Kirill Sokolov, a filmmaker of Ukrainian roots, was excluded from the Glasgow Film Festival despite his anti-war stance because his film has received Russian state funding, according to a spokesperson of the festival.

Many Russians have been excluded from international events because of their nationality, and many Russian businesses have been attacked.

Russian-owned businesses in the U.S. have been the target of backlash because of the war in Ukraine with many businesses being vandalized. Anti-Russian slogans have been written on restaurants’ walls and windows have been smashed. The Russian House restaurant in Washington, D.C. was attacked twice in connection with the war in Ukraine. The owner of the restaurant told the Washington Post that he had received threat calls.

In Tokyo, the Russian shop “Aka no Hiroba” was the target of vandalism. Despite promoting peace since the beginning of the war, it did not escape hate attacks.

Hundreds of bars across the U.S. disposed of their Russian vodka to show solidarity with Ukraine. Russian vodka, as well as all Russian alcoholic beverages, were removed from shelves in the U.S. Meanwhile, Canada, Australia, and New Zealand joined the U.S. in sanctioning vodka and Russian alcoholic beverages, and chain stores in Europe tightened sanctions on Russian products.

Not only Russians but also animals living in Russia got their share of sanctions. The Fédération Internationale Féline, an international federation of cat registries founded in France banned Russian cats from participating in its events due to the war.

Cyberspace and technology became a part of the anti-Russia campaign as well. The Organized Crime and Corruption Reporting Project launched the “Russian Asset Tracker,” a database to track the assets of prominent Russians with ties to Vladimir Putin.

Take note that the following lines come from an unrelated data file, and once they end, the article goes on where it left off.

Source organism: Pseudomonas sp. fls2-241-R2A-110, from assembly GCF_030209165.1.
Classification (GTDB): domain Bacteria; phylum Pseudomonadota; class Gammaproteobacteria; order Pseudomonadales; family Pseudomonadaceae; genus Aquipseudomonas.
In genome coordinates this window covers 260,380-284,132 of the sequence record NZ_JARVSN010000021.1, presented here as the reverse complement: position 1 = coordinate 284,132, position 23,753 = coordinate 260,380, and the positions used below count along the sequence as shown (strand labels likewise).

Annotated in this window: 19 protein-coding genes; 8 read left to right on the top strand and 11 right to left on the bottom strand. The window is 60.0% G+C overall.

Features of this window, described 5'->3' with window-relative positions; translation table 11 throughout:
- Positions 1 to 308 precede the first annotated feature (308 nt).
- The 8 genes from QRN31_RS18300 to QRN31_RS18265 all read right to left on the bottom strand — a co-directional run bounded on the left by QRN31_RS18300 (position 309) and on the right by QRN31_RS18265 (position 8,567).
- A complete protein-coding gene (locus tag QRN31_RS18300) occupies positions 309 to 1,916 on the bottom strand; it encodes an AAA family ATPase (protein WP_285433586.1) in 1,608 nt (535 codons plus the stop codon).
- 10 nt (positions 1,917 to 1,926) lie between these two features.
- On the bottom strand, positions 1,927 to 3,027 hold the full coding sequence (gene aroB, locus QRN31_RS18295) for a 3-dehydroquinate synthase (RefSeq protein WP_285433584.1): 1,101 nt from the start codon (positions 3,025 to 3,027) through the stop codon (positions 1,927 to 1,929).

Social media giant Meta allowed users to engage in hate speech against Putin and Russian forces. A Meta spokesperson said, “As a result of the Russian invasion of Ukraine we have temporarily made allowances for forms of political expression that would normally violate our rules like violent speech such as death to the Russian invaders. We still won’t allow credible calls for violence against Russian civilians.”

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VIDEO: Russian Expansionism under Vladimir Putin

Hate speech and acts of vandalism are only harmful

With the Russia-Ukraine war, Cold War-like hatred of Russia has reignited and spread to many countries, which could lead to biased politics and prejudiced. Many institutions and organizations are softening the enforcement of laws against hate speech targeting Russians. Although some people in Russia say that they are against the Ukrainian war, they cannot avoid being excluded from many international events simply because they are Russian.

There is a danger that the acts of vandalism and attacks on Russian culture could cause more hatred and make Russians more nationalist. Attacking a person or institution because it is Russian or looks Russian does not mean solidarity with Ukraine: it is a form of Russophobia. It also does not fall under freedom of expression.

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Hicran Çokyaman holds an undergraduate degree in International Relations from the Erciyes University and an MA degree in the same field from Çukuruva University. She is currently continuing her PhD at Sakarya University. Her areas of interest are International Politics, Globalization, Conflict Resolution, Gender and Migration.